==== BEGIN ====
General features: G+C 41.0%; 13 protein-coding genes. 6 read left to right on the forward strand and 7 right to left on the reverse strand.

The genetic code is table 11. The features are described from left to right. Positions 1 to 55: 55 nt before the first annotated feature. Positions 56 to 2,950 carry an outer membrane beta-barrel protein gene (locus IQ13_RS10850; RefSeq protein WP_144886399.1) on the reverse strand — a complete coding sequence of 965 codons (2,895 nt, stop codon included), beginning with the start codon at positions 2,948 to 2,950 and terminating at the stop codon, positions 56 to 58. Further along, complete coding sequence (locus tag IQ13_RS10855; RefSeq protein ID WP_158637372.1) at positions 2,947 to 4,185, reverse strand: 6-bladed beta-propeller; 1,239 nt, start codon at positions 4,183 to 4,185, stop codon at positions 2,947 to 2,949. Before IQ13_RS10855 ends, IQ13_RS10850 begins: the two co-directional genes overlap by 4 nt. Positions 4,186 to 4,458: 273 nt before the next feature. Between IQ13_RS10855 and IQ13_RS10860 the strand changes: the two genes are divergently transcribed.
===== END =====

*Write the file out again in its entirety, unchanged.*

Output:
General features: G+C 41.0%; 13 protein-coding genes. 6 read left to right on the forward strand and 7 right to left on the reverse strand.

The genetic code is table 11. The features are described from left to right. Positions 1 to 55: 55 nt before the first annotated feature. Positions 56 to 2,950 carry an outer membrane beta-barrel protein gene (locus IQ13_RS10850; RefSeq protein WP_144886399.1) on the reverse strand — a complete coding sequence of 965 codons (2,895 nt, stop codon included), beginning with the start codon at positions 2,948 to 2,950 and terminating at the stop codon, positions 56 to 58. Further along, complete coding sequence (locus tag IQ13_RS10855; RefSeq protein ID WP_158637372.1) at positions 2,947 to 4,185, reverse strand: 6-bladed beta-propeller; 1,239 nt, start codon at positions 4,183 to 4,185, stop codon at positions 2,947 to 2,949. Before IQ13_RS10855 ends, IQ13_RS10850 begins: the two co-directional genes overlap by 4 nt. Positions 4,186 to 4,458: 273 nt before the next feature. Between IQ13_RS10855 and IQ13_RS10860 the strand changes: the two genes are divergently transcribed.